Free healthcare isn’t so “free” after all. But is anything really free? More taxes, more federal intrusion, more debt, more cuts, and reduced liberty between patient and doctor leads to poor quality healthcare. It’s sometimes easy to get mired in explanations from those who claim ObamaCare is “good” for everyone. But if it’s good for everyone, then why is it that the prime ministers of countries that have adopted socialized medicine like Canada and Italy, for instance, come to America for their surgeries?

ObamaCare isn’t about access to affordable, quality health care; it’s about control. You would no longer be in control of your health care and thus essentially—your life. If President Obama gets a second term and bipartisan reform isn’t implemented, our generation won’t recognize this country in four years.

Comments

5 Responses to “Free Health Care Deliver Costly Repercussions”
  1. John says:

    Hear, hear!

  2. yes4me says:

    I agree that Obamacare is not great at all. After all I was for the public option. But that doesn’t mean that the government is incapable of doing anything right. When it come to heath care, the military have an excellent heath care system for example.

    “You would no longer be in control of your health care and thus essentially—your life.”
    That’s not true. Health care is an insurance. It is not a choice to live or die. In a perfect world, competition would keep the price down. But in the US, all health care companies work together to charge you the max you can afford. Hence why we need a public option. In other word, we need a at least a government heath care alternative to the private corporations. Finally, we are the only industrialize country on the planet who doesn’t have a public option. If the private option was so great, then why does no other country want to do it? Because heath care companies will find excuses to make sure you don’t get treated when you need the most in order to save money (ex: preexisting condition, delay operation, etc…). The only people who can afford better heath care coverage are the rich and if you are poorer you have less control of your life, A public option would have level the field a bit for everyone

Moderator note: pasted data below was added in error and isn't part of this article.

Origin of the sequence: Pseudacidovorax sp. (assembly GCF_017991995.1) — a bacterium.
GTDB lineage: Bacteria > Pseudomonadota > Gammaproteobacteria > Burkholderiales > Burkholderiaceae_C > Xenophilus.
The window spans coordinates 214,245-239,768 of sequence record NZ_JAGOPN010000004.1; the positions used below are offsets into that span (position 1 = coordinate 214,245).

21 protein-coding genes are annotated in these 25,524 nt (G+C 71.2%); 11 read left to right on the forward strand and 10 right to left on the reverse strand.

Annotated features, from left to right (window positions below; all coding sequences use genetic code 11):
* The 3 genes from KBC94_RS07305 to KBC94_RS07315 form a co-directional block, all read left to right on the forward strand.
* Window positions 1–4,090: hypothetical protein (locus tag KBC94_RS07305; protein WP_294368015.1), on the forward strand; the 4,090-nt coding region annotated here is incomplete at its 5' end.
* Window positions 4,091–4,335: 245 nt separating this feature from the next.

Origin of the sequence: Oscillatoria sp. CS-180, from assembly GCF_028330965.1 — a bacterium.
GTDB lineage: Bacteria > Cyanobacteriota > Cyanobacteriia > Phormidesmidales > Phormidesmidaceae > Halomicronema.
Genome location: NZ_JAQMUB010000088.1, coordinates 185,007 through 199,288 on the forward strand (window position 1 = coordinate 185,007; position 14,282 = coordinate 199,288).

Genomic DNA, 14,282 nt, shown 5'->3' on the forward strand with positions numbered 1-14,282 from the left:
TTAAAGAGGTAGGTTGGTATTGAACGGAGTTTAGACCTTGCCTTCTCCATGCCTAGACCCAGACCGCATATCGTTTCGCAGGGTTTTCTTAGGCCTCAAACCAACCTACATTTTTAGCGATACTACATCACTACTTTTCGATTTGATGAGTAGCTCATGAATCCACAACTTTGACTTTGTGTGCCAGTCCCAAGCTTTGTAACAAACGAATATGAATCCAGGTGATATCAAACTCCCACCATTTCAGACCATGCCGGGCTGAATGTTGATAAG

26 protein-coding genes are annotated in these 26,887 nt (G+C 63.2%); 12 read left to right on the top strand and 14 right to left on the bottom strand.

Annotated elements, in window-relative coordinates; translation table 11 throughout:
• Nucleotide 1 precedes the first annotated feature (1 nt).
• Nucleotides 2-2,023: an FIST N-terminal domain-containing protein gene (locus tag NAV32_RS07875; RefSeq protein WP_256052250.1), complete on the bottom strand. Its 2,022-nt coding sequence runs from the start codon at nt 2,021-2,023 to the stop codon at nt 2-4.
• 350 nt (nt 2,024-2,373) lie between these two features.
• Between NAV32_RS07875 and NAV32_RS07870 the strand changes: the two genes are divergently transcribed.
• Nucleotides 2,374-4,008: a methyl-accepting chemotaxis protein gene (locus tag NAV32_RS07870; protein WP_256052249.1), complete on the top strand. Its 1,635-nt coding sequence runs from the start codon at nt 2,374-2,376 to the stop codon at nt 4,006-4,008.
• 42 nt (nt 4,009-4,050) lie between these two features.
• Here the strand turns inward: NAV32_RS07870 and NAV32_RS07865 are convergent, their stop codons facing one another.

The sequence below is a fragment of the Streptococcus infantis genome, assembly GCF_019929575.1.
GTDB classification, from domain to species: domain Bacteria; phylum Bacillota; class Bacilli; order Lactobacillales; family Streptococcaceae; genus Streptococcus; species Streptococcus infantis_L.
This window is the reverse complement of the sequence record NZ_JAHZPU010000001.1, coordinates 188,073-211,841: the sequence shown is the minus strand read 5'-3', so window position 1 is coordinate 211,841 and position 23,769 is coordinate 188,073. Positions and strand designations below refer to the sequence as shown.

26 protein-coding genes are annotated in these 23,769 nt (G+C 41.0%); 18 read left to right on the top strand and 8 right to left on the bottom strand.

3. Jose says:

    Well written. Thank you.

  4. Stephen says:

    This is one of the most poorly written articles I believe I’ve ever read. While I don’t have a definitive position on the issue yet, I can assure you that what I’ve just read will play no part in the decision. I feel no more informed after reading it than I was before. A simple fact count within it leaves me with enough fingers still to both one key tap out this response and finish my sandwich at the same time. There were multiple, redundant, fallacies as well as many intentionally half explanations and at times, things that I know to be blatant deceptions from my work in the medical industry. This is the kind of discourse that is quickly going to become a distasteful relic of the past due to the ubiquitous homogenization of information in our day and age; it will be like so many stains on the faces of the media outlets that disseminated it, a blight, for all those who love truth and equality, to see and avoid.

  5. Steven Green says:

    Nothing is really “free” during these hard times, but I think the goal for ObamaCare is affordable doctor’s fee and medical procedures. And if the doctor’s treatment would be different because of the lower charges, then wouldn’t they be lying in their oaths when they say “I will apply dietetic measures for the benefit of the sick according to my ability and judgment; I will keep them from harm and injustice…I will come for the benefit of the sick, remaining free of all intentional injustice…”